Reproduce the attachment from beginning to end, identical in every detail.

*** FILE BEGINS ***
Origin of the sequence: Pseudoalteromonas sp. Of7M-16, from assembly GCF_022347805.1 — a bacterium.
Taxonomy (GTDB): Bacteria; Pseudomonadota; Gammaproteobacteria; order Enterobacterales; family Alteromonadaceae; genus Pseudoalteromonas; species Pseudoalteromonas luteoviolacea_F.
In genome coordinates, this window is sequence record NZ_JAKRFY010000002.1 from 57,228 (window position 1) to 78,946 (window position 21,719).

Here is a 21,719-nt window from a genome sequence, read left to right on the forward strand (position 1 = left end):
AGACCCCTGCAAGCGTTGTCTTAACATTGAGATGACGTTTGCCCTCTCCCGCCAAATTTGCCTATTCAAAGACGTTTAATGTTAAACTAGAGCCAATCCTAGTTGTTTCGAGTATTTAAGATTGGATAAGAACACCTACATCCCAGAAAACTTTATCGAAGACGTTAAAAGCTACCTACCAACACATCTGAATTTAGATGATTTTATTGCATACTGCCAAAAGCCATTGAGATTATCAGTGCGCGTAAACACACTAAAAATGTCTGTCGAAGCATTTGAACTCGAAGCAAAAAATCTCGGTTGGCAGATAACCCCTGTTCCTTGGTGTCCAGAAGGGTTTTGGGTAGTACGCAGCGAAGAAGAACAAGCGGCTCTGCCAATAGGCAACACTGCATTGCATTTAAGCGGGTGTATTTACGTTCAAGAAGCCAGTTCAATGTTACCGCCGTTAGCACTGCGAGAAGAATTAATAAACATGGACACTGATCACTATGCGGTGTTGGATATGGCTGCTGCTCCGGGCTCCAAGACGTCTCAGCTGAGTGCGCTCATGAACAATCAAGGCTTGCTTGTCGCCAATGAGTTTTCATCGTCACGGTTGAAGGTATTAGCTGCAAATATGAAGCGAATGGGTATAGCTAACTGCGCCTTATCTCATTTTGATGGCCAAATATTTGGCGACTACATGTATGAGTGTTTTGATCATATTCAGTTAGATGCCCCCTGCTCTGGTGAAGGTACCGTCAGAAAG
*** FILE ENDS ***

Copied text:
Origin of the sequence: Pseudoalteromonas sp. Of7M-16, from assembly GCF_022347805.1 — a bacterium.
Taxonomy (GTDB): Bacteria; Pseudomonadota; Gammaproteobacteria; order Enterobacterales; family Alteromonadaceae; genus Pseudoalteromonas; species Pseudoalteromonas luteoviolacea_F.
In genome coordinates, this window is sequence record NZ_JAKRFY010000002.1 from 57,228 (window position 1) to 78,946 (window position 21,719).

Here is a 21,719-nt window from a genome sequence, read left to right on the forward strand (position 1 = left end):
AGACCCCTGCAAGCGTTGTCTTAACATTGAGATGACGTTTGCCCTCTCCCGCCAAATTTGCCTATTCAAAGACGTTTAATGTTAAACTAGAGCCAATCCTAGTTGTTTCGAGTATTTAAGATTGGATAAGAACACCTACATCCCAGAAAACTTTATCGAAGACGTTAAAAGCTACCTACCAACACATCTGAATTTAGATGATTTTATTGCATACTGCCAAAAGCCATTGAGATTATCAGTGCGCGTAAACACACTAAAAATGTCTGTCGAAGCATTTGAACTCGAAGCAAAAAATCTCGGTTGGCAGATAACCCCTGTTCCTTGGTGTCCAGAAGGGTTTTGGGTAGTACGCAGCGAAGAAGAACAAGCGGCTCTGCCAATAGGCAACACTGCATTGCATTTAAGCGGGTGTATTTACGTTCAAGAAGCCAGTTCAATGTTACCGCCGTTAGCACTGCGAGAAGAATTAATAAACATGGACACTGATCACTATGCGGTGTTGGATATGGCTGCTGCTCCGGGCTCCAAGACGTCTCAGCTGAGTGCGCTCATGAACAATCAAGGCTTGCTTGTCGCCAATGAGTTTTCATCGTCACGGTTGAAGGTATTAGCTGCAAATATGAAGCGAATGGGTATAGCTAACTGCGCCTTATCTCATTTTGATGGCCAAATATTTGGCGACTACATGTATGAGTGTTTTGATCATATTCAGTTAGATGCCCCCTGCTCTGGTGAAGGTACCGTCAGAAAG